Hurricane blows spam away from the UK

By on

A sharp reduction in spam bombarding UK inboxes during September could have been caused by hurricanes hitting the Eastern seaboard of the US through which a great deal of spam is usually routed, newly published analysis has suggested.

According to email management firm Email Systems, although unsolicited spam email still comprised an average of 75.53 per cent of all email traffic during September, this represents a significant drop from August, when the lowest level of spam at any point was 79.56 per cent and the average more than 85 per cent.

Most noticeably, Email Systems said, the route by which a significant proportion of spam reached the UK appeared to have been directly affected by the extreme weather conditions in the south-eastern United States. In September, the company's monitoring found that spam mainly originated from seven countries - including Korea, France, Canada, Spain, Japan and the US.

Neil Hammerton, managing director of Email Systems said: "The fact that the geographical region which has been devastated by hurricane after hurricane in September coincides with this drop in spam output highlights the fact that a huge proportion of spam email is routed via the US, even though in many cases the email originates from an entirely different part of the world.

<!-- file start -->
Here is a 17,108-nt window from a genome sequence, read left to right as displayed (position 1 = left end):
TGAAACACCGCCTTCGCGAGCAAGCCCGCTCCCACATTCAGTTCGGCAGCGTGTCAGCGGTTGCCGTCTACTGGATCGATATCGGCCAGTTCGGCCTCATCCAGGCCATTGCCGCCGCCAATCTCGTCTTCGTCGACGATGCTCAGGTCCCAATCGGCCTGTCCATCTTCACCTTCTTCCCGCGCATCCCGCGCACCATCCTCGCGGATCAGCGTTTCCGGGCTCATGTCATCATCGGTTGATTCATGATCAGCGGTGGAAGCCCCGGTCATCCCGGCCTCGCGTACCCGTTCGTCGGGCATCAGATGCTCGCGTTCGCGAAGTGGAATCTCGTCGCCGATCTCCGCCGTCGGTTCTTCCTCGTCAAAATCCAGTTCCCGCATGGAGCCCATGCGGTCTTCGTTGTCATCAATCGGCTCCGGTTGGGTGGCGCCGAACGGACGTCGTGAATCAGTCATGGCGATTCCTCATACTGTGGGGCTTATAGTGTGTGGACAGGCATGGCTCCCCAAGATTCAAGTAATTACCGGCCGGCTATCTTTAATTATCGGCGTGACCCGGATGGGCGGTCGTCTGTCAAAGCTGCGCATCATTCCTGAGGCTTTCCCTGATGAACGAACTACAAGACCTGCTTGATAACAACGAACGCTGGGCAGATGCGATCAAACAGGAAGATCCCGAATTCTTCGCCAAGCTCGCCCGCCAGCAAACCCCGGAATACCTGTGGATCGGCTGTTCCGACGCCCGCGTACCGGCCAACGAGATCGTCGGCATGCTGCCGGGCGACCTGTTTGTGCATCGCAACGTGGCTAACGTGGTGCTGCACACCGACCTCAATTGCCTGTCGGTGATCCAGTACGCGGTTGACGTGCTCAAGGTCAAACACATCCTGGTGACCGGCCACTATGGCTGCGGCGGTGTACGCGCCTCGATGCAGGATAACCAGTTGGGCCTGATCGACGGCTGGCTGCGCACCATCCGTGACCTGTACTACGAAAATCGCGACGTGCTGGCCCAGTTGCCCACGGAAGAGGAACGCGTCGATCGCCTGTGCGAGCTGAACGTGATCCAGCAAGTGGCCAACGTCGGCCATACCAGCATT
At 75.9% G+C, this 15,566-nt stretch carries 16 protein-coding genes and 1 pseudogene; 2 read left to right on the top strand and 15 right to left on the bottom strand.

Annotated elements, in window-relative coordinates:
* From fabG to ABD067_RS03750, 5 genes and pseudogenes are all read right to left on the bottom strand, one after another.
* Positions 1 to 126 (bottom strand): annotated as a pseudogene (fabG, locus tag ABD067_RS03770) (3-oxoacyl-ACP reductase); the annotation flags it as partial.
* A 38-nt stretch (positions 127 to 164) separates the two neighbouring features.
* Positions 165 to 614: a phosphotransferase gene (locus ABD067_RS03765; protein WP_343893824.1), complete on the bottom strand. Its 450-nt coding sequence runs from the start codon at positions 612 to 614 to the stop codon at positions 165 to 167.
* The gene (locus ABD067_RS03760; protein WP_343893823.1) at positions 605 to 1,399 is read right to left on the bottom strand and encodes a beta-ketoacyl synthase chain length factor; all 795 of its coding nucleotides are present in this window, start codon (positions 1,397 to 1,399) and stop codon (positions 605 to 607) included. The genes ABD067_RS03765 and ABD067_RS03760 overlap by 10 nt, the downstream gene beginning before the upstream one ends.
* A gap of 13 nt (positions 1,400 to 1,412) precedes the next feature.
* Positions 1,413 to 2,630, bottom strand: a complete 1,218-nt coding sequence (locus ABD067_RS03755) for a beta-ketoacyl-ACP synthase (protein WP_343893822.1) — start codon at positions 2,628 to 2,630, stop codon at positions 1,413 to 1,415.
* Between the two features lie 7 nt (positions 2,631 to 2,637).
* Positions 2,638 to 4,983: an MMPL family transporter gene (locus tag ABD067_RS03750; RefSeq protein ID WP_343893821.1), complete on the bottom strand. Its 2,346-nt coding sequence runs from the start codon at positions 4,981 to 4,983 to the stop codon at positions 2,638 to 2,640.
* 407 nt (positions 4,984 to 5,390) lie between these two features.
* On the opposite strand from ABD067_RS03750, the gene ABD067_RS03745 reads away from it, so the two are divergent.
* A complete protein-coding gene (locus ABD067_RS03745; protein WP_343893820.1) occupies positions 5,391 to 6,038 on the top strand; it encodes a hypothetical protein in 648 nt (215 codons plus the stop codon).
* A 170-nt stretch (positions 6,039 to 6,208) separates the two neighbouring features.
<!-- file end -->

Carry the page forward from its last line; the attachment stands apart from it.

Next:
"Unfortunately the catastrophe that has struck the region seems not to have deterred spammers too greatly as the last ten days of September saw another significant upturn in the proportion of spam in email, jumping from daily averages of 50 or 60 percent to averages of 80 or 90 percent."

The UK was identified as the worst culprit of spam distribution in September, comprising almost 45 per cent of all unsolicited emails of known origin for the month. However, although a significant and noticeable decrease from recent months, many spammers still managed to distribute their illegal emails - with spam reaching its September peak on Saturday 25 at 93.73 per cent of all email traffic.

The lowest level of spam on any day during September was found to have occurred on Friday 17 September with spam comprising just 54.49 per cent of email. Legitimate mail peaked at 43.03 per cent on the same day, more than double the peak of legitimate mail for the previous month (18.34 per cent).

Sunday 12 September saw the peak of virus traffic at 5.09 per cent - the lowest point of the month came on Sunday 26th September when virus traffic comprised 1.33 per cent of email. The average amount of virus traffic per day was 2.83 per cent, a rise of more than 30 per cent from the August average of 2.16 per cent.

www.emailsystems.com


 

Copyright © SC Magazine, US edition
Tags:

Most Read Articles

Log In

Username:
Password:
|  Forgot your password?